CB: Yes to writing the column. I just sensed it. As soon as I got the column, before even writing a word I sensed that this was going to be a big break. In those days, having your book turned into a TV series just never happened to anybody I knew. I didn’t even imagine such a thing could be possible. But people started reading and what happened was people in NY would fax it to their friends in LA who were in the TV and movie business. It was soon after I started writing the column that I began getting calls from Hollywood. The show started airing in 1998 but in 1995 I already had a lot of interest.
SLC: In this day and age, writing in some aspects might not be the most financially lucrative profession, what advice would you give someone that graduates with, say, a creative writing degree that may be second guessing their decision?
CB: It’s always an uphill battle. To me, being a novelist is a creative art form, kind of like being an artist or a composer; that’s what writing fiction is. I would say that people who are successful as novelist really deeply feel like it’s their calling and they can’t do anything else. It really comes down to the individual. Nobody can go into somebody else’s head and say: “you know, I see you feel this way or that way,” that has to be between yourself. And you know, people always want advice on how to become a writer but for writers the advice is really how do you become a professional. If you’re a writer you’re a writer, you’re going to write and feel driven to do it and along that journey of doing, you will find out ways to become a professional and make a living out of it. It might be that you work for a magazine though there aren’t much that those anymore, so it’s just about doing the work and putting it out there.
SLC: How long did it take from when you were contracted to having a set release date?
CB: It was originally scheduled for release March 2015 but I made some big changes, you know the dates for when a book is coming out is usually set a year and half in advance because publishers work way in advance.
SLC: Mentors, yes or no and how did you go about finding yours if you had any?
CB: You know, I don’t really feel like I had a mentor. I’ve also never looked for one. I think that one needs to be self-propelled. Mentors are really great for some people depending on their circumstances but if you don’t have a mentor its fine as well.
SLC: With the boom of digital media and the way people interact and date now, how do you think Carrie Bradshaw would have fared?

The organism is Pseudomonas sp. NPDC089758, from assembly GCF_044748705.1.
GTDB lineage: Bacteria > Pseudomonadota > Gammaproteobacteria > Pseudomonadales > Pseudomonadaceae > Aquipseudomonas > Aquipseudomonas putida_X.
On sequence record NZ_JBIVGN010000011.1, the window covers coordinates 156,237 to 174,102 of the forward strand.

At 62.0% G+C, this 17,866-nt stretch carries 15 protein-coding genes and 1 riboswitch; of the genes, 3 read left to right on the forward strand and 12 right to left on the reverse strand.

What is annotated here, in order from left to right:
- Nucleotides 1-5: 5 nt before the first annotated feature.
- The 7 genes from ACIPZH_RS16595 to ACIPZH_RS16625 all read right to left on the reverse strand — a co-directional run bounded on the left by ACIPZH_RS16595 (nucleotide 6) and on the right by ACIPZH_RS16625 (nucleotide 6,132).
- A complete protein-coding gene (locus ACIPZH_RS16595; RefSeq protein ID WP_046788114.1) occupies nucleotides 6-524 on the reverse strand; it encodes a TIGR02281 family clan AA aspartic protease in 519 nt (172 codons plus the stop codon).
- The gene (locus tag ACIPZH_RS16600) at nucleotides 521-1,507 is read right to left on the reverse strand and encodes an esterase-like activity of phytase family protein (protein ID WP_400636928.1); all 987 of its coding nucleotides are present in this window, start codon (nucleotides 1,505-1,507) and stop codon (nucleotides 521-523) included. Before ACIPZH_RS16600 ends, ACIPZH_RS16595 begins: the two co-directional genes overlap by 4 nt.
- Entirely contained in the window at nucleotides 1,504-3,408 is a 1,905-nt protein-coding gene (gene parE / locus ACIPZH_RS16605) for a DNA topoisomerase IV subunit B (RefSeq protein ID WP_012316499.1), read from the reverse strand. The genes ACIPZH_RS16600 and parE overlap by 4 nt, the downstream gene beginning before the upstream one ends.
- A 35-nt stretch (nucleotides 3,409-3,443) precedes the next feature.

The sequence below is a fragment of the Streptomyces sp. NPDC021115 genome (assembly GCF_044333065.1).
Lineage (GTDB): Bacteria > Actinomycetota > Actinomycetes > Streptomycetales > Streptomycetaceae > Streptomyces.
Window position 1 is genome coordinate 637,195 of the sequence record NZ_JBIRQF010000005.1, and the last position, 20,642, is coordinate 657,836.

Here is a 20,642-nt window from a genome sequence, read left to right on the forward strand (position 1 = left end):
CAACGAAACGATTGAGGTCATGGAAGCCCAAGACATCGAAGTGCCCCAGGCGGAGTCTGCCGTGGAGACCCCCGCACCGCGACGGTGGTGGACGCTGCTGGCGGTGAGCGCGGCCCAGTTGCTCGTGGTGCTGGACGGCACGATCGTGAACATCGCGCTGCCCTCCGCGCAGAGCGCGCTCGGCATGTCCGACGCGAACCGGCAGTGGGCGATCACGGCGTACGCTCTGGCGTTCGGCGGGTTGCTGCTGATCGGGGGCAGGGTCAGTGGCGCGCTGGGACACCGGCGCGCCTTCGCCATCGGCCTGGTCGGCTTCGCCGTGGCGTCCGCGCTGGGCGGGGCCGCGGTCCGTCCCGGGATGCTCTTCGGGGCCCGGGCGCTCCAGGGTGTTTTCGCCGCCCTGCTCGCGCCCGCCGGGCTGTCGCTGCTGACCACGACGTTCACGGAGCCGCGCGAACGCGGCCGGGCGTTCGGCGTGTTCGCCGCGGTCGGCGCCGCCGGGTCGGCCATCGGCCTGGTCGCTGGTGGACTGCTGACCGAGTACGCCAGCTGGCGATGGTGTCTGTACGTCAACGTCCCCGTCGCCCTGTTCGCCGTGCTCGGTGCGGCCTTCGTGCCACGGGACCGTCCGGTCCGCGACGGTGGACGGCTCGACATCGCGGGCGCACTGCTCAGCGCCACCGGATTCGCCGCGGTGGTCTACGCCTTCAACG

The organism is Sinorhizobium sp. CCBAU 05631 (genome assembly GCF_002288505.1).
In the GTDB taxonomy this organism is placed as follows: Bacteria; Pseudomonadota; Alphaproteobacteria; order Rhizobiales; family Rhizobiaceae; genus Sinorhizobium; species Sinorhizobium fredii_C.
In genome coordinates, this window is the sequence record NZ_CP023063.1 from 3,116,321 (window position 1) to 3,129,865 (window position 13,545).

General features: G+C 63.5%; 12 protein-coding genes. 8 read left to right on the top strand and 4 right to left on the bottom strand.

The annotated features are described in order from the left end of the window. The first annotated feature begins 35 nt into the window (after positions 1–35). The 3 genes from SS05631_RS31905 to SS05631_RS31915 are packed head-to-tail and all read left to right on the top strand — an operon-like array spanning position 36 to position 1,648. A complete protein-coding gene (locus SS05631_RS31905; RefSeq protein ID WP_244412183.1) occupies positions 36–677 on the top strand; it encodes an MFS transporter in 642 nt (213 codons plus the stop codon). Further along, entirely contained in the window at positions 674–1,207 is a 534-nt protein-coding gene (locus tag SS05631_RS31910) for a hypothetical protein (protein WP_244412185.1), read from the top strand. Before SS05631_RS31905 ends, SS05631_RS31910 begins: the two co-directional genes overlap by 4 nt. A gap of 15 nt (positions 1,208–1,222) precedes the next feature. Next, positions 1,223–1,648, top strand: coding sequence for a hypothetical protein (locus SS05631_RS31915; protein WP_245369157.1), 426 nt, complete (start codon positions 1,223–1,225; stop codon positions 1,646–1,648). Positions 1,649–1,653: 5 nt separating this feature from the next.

CB: She’d fare great. People are pretty good with adapting to the technology of their time so I think she’d fare absolutely fine. I personally have a line of emoji’s that are coming out with the book Killing Monica. I love social media, I love all that stuff. I have really fun emojis like the eye roll, food baby, finger wag, clinking champagne glasses, bitch face and all that fun stuff.
When the Carrie Diaries came out, a couple of girls wrote “I think Candace Bushnell is secretly a 15 year old girl!” I was like, I’ve got to stop putting stickers on everything.
SLC: What is confidence to you?
CB: Confidence is courage. I think it’s easy to be out in the world, look at what other people have and you can lose your confidence. It’s self-possession, belief in oneself in a good way; in that you can rely on yourself.
SLC: Do you see or hope for the same kind of trajectory of success for “Killing Monica” as “Sex & the City” had?
CB: There’s absolutely no way to predict. You also have to remember that I’ve had three TV shows (Sex & the City, Lipstick Jungle, and The Carrie Diaries). In Hollywood, they call it “lightning in a bottle” you just never know. If the entertainment gods decide to smile down on you and your project that’s great but it’s up to them, that’s just the way they are. You always do your very best work and what happens after, happens because there are so many factors that come into play.
I feel like Killing Monica has a ton of energy and it feels to me like it has the same kind of energy as Sex & the City; there’s something about this book, it was determined to be written. It would go off in other directions and I felt like I had to wrestle it back. Sometimes it felt like I was wrestling with an alligator, so writing is a very physical kind of thing for me. There has been interest from Hollywood, so we’ll see.
What I really want is for people to read the book and have a laugh and have a really good time, It’s an entertaining book. Life is tough enough as it is, have a laugh.
14) SLC: What would you define your personal style to be?
CB: Honestly, my personal style is comfortable. I will wear leggings or exercise pants and the truth is, since I spend more time in the country, I don’t wear high heels as much but when I go to the city I do and realize, man my feet hurt but it hurt just the same when I was in my twenties but I didn’t care then, you know. If I could, I would wear flip flops, maybe the kind you get at the drugstore (laughs).